Diabetes And Dental Health: What You Need To Know

Dental health is important for everyone, but it is especially important for people with chronic diseases. Many diseases can make you more susceptible to dental problems, making it essential to visit a dentist regularly and take good care of your teeth and gums. Diabetes is one of those diseases. People with diabetes do not make any insulin, do not make enough insulin, or their insulin is not used by their body effectively, causing their blood sugar levels to rise. Insulin is a hormone that signals blood sugar, also called glucose, to enter the cells instead of remaining in the bloodstream. If you have diabetes, you have an increased risk for gum disease, and you may also be more susceptible to problems associated with mouth sores and cuts in the mouth.

Gum Disease and Diabetes

According to the American Diabetes Association, gum disease is more common in people with diabetes than it is in people who do not have gum disease. Gum disease is a chronic infection that develops due to the presence of plaque, a substance made up of bacteria and food particles, on the teeth. In its early stages, gum disease is referred to as gingivitis. Advanced gum disease is known as periodontitis. People without any major health problems are usually able to fight off this infection, especially if they brush and floss regularly.

In people with diabetes, the body's ability to fight infection is reduced. Even with good dental hygiene, a person with diabetes may not be able to fight the infection before it turns into periodontitis. Another reason people with diabetes are more susceptible to gum disease is that diabetes can damage the blood vessels. Good blood flow is necessary for the gums to fight off infection. If a diabetic's circulation is impaired due to these blood-vessel changes, the gums may not receive adequate blood flow, further reducing their ability to fight the bacteria found in plaque. Diabetics with gum disease also tend to have more difficulty controlling their blood sugar than diabetics without gum disease. The risk of developing gum disease is especially high in diabetics who smoke cigarettes and chew tobacco.

Mouth Cuts and Sores

In diabetics, it also takes more time to heal from cuts, scrapes, and other injuries. High blood sugar levels interfere with the healing process in several ways. When your glucose level is high, it prevents the right amount of oxygen from reaching the cells, which increases the amount of time it takes to heal from even minor injuries. High glucose levels also increase inflammation and interfere with the function of the immune system. All of these factors come together to make it difficult for diabetics to health from wounds. Many diabetics develop wounds on their feet, but mouth wounds are also a concern. If you cut your mouth on a sharp piece of food or you develop a mouth sore, it may take a long time for the wound to heal. Slow-healing wounds can cause discomfort and interfere with your ability to maintain good oral hygiene.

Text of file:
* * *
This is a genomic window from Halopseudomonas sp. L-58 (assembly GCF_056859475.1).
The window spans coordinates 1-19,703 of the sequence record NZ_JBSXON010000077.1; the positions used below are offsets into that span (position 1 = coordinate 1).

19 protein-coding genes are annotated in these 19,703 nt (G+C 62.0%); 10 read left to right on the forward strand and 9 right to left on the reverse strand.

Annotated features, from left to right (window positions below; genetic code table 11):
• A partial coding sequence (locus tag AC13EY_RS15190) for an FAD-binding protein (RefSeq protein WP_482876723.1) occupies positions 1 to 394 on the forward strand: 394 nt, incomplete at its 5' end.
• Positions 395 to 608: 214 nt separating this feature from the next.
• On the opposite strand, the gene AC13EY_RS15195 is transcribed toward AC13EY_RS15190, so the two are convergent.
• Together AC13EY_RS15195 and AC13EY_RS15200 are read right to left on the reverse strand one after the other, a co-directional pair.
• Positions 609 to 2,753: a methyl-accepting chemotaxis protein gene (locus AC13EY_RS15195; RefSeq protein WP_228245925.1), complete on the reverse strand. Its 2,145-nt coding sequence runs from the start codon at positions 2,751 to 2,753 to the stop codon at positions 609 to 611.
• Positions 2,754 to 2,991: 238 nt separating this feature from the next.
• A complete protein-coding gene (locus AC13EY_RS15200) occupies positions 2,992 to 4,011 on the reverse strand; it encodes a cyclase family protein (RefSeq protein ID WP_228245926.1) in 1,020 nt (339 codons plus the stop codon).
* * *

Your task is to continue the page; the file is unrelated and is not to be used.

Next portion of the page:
Preventing Dental Problems

Not all diabetics can completely avoid dental problems, but there are some things you can do to reduce your risk. The best thing you can do is keep your blood sugar under control. If your doctor prescribed medication, take it exactly as directed. Follow your doctor's orders regarding diet and exercise, as both of these lifestyle factors have an effect on glucose levels. Visit your dentist regularly and be sure to let your dentist know if you have diabetes. In between dental appointments, floss daily and brush your teeth at least twice per day. Brushing and flossing remove harmful bacteria from your teeth, reducing the risk that you will develop gum disease.

Diabetes and other chronic medical conditions increase the risk for some dental problems. If you have diabetes and are concerned about your dental health, call your dental clinic, such as RTC Dental, to discuss your concerns.